Denmark’s Players Union Achieves Gender Pay Equity in Football with New Agreement

Recently, Denmark’s players union Spillerforeningen made headlines by securing a groundbreaking agreement with the Danish Football Association (DBU) that ensures both the men’s and women’s national teams will receive equal pay and conditions during tournaments. This move came after the men’s team rejected a proposed pay increase, leading to discussions that resulted in a significant step towards gender pay equity in football.

Spillerforeningen’s Director Michael Sahl Hansen described the negotiations with the football association as smooth and efficient, with both parties reaching a consensus before the upcoming Euro 2024. The women’s team expressed their appreciation for the support from the male players but emphasized that the funding for their equal pay and conditions should not come from the men’s team, but from the DBU. Looking ahead, the women’s team eagerly anticipates the upcoming negotiations with the football association post-summer.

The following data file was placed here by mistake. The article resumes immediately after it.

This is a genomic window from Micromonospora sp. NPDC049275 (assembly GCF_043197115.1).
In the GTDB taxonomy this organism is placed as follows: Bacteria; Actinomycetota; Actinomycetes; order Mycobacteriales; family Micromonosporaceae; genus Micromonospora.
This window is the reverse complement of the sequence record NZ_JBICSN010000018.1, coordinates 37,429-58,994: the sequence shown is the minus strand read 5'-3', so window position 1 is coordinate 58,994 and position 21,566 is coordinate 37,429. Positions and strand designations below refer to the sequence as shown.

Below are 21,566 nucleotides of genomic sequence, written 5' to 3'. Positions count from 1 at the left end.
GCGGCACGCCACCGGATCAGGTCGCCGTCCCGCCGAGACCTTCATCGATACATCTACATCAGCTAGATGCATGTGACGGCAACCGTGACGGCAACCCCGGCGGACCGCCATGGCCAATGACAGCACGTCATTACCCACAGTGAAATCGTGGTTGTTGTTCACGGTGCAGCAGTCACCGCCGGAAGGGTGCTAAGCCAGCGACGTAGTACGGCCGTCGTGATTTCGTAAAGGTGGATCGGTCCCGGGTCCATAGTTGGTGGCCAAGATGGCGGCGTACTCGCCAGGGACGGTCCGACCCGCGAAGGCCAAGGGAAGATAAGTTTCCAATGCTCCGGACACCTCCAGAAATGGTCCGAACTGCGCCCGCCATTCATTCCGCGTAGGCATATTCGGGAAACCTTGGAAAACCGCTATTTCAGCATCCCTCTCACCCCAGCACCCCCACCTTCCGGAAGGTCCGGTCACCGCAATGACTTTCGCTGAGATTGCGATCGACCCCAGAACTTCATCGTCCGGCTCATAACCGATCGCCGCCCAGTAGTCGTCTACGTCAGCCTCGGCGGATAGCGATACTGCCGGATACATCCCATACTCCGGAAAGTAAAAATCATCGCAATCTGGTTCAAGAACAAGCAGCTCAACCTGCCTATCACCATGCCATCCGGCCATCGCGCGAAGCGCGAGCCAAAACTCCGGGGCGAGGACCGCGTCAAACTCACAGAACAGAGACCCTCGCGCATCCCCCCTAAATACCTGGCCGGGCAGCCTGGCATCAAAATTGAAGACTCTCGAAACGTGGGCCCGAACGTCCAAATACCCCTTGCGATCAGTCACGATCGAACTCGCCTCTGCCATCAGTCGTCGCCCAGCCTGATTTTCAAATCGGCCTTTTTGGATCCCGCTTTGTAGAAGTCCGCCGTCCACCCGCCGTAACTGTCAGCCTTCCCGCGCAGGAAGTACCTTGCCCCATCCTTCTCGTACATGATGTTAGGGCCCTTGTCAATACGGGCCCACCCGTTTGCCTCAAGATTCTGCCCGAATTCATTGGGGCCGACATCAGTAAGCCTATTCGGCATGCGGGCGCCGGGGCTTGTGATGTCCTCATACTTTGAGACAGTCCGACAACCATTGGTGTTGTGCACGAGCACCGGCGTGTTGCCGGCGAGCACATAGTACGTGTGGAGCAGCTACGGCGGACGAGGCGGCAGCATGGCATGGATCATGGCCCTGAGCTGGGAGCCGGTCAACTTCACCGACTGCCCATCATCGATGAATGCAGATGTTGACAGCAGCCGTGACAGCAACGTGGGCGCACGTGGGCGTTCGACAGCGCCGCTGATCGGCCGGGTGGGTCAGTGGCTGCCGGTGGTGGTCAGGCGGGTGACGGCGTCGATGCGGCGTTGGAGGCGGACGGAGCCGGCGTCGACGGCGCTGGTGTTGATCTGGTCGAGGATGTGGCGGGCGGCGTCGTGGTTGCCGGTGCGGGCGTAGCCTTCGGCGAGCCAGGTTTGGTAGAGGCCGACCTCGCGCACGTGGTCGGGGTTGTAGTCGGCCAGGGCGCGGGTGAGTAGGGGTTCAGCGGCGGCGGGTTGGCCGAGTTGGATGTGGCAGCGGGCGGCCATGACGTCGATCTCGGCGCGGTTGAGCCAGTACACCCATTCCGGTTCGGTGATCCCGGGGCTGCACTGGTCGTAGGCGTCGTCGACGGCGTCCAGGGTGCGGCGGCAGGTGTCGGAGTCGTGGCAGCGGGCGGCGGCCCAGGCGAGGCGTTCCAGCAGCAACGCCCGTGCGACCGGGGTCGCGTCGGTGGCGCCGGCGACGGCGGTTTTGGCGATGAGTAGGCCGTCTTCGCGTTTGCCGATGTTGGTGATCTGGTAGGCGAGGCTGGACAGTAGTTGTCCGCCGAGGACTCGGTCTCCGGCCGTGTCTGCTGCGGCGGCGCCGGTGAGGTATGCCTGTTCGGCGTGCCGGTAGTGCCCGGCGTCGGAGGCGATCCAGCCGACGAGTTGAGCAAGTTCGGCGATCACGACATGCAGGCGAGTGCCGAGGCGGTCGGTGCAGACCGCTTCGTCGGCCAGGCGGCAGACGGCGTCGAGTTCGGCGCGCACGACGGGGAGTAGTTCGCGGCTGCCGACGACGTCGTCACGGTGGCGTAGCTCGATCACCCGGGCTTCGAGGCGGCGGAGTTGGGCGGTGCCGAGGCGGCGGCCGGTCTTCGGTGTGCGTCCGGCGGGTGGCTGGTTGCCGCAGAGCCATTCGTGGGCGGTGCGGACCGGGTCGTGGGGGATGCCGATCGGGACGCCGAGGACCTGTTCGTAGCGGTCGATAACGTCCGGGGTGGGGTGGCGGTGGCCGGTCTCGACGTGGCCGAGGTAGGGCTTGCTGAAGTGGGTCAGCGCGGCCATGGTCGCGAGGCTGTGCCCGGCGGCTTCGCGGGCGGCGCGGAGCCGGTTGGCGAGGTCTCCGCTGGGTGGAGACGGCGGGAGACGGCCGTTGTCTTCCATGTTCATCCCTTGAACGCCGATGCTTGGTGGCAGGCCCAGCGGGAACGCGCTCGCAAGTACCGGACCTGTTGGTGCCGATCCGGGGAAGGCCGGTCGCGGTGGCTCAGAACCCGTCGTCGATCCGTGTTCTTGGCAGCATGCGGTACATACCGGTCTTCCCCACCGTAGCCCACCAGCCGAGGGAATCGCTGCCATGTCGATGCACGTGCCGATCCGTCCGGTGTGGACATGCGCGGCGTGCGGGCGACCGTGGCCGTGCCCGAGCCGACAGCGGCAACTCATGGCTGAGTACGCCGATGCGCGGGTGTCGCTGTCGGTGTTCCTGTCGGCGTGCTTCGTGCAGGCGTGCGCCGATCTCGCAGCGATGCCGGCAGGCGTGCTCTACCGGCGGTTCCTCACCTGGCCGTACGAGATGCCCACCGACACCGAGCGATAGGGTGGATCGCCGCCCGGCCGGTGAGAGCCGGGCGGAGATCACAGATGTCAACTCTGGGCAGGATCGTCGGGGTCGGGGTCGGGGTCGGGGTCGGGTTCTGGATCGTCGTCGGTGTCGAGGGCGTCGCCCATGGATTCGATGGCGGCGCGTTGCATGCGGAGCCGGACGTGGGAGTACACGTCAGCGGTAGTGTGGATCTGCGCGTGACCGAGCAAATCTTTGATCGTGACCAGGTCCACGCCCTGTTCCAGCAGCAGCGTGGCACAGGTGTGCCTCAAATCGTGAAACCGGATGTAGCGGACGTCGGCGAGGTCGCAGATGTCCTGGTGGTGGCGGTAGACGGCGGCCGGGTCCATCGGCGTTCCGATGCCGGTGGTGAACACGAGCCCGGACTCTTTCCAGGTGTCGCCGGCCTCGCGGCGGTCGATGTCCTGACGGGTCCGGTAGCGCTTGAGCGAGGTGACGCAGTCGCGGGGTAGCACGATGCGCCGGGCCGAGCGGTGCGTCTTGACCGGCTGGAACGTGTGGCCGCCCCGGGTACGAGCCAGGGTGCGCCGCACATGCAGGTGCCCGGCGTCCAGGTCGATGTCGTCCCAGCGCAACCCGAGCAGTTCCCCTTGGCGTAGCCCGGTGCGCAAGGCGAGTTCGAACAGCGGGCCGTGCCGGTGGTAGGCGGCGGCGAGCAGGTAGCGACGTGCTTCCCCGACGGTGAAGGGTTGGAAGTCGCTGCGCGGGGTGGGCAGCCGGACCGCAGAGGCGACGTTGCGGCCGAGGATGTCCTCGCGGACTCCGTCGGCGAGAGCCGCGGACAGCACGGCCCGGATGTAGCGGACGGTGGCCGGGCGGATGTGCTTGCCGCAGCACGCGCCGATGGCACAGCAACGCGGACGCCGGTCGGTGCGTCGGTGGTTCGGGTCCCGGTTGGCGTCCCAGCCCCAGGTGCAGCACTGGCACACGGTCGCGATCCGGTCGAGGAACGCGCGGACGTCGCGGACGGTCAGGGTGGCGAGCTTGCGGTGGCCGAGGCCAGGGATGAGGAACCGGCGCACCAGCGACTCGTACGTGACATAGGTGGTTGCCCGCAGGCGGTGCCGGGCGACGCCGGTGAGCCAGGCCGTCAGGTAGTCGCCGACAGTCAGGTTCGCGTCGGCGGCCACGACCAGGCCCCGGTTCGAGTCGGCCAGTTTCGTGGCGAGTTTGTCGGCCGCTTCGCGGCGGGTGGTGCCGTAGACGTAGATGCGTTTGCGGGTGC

Equal Basic Remuneration and Shared Facilities

Under the new agreement, both sets of national team players will be entitled to the same basic remuneration for their appearances. Additionally, a joint base will be established for the collective use of the men’s, women’s, and youth teams, fostering a sense of unity and collaboration within Danish football. Moreover, the women’s team will benefit from a 50% increase in insurance coverage, while the men’s under-21 team will see a 40% boost, offset by a 15% reduction in the men’s team’s insurance coverage.

Spillerforeningen successfully expedited the start of negotiations between the women’s team and the DBU, bringing the timeline forward by a year to ensure prompt action and progress in achieving gender pay equity. This proactive approach demonstrates a commitment to fostering inclusivity and fairness within Danish football, setting a positive example for other national teams and football associations worldwide.

Continued Progress Towards Gender Equity

In previous years, the men’s team had offered the women’s side a yearly sum of £60,000 ($75,973) during their dispute with the DBU. At that time, the DBU’s proposal had repercussions, including the women’s national team losing their employee status. The recent agreement marks a significant milestone in the journey towards gender equity in football, showcasing the power of collaboration, dialogue, and advocacy in effecting positive change within sports organizations. Denmark’s players union’s successful efforts underscore the importance of ongoing commitment and action in promoting equality and fairness in football and beyond.


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